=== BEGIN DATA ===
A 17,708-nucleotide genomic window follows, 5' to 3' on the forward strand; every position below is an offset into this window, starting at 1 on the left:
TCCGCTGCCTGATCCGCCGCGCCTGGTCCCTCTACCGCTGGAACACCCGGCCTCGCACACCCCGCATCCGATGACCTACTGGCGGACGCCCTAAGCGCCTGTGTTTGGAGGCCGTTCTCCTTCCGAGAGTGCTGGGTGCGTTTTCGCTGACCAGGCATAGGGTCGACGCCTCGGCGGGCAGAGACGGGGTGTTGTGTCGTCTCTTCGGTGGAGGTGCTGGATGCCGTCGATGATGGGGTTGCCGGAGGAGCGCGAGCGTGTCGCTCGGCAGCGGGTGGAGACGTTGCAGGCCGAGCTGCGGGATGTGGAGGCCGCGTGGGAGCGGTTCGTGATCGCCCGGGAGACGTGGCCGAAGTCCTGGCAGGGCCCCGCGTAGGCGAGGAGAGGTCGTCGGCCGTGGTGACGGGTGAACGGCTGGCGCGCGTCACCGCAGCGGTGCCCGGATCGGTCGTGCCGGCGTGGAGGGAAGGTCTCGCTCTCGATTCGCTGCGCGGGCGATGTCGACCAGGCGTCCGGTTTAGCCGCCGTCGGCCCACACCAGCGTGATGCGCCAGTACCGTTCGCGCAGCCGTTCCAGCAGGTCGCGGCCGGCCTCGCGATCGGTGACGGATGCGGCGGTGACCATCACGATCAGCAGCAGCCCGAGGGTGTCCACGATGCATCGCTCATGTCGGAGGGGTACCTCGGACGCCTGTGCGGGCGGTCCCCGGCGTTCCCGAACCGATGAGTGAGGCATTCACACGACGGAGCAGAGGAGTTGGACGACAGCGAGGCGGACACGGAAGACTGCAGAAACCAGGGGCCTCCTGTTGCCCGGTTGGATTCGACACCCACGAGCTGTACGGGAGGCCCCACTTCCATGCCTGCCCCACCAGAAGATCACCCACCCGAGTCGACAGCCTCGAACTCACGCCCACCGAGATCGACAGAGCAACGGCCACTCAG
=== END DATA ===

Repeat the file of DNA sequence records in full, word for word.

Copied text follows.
A 17,708-nucleotide genomic window follows, 5' to 3' on the forward strand; every position below is an offset into this window, starting at 1 on the left:
TCCGCTGCCTGATCCGCCGCGCCTGGTCCCTCTACCGCTGGAACACCCGGCCTCGCACACCCCGCATCCGATGACCTACTGGCGGACGCCCTAAGCGCCTGTGTTTGGAGGCCGTTCTCCTTCCGAGAGTGCTGGGTGCGTTTTCGCTGACCAGGCATAGGGTCGACGCCTCGGCGGGCAGAGACGGGGTGTTGTGTCGTCTCTTCGGTGGAGGTGCTGGATGCCGTCGATGATGGGGTTGCCGGAGGAGCGCGAGCGTGTCGCTCGGCAGCGGGTGGAGACGTTGCAGGCCGAGCTGCGGGATGTGGAGGCCGCGTGGGAGCGGTTCGTGATCGCCCGGGAGACGTGGCCGAAGTCCTGGCAGGGCCCCGCGTAGGCGAGGAGAGGTCGTCGGCCGTGGTGACGGGTGAACGGCTGGCGCGCGTCACCGCAGCGGTGCCCGGATCGGTCGTGCCGGCGTGGAGGGAAGGTCTCGCTCTCGATTCGCTGCGCGGGCGATGTCGACCAGGCGTCCGGTTTAGCCGCCGTCGGCCCACACCAGCGTGATGCGCCAGTACCGTTCGCGCAGCCGTTCCAGCAGGTCGCGGCCGGCCTCGCGATCGGTGACGGATGCGGCGGTGACCATCACGATCAGCAGCAGCCCGAGGGTGTCCACGATGCATCGCTCATGTCGGAGGGGTACCTCGGACGCCTGTGCGGGCGGTCCCCGGCGTTCCCGAACCGATGAGTGAGGCATTCACACGACGGAGCAGAGGAGTTGGACGACAGCGAGGCGGACACGGAAGACTGCAGAAACCAGGGGCCTCCTGTTGCCCGGTTGGATTCGACACCCACGAGCTGTACGGGAGGCCCCACTTCCATGCCTGCCCCACCAGAAGATCACCCACCCGAGTCGACAGCCTCGAACTCACGCCCACCGAGATCGACAGAGCAACGGCCACTCAG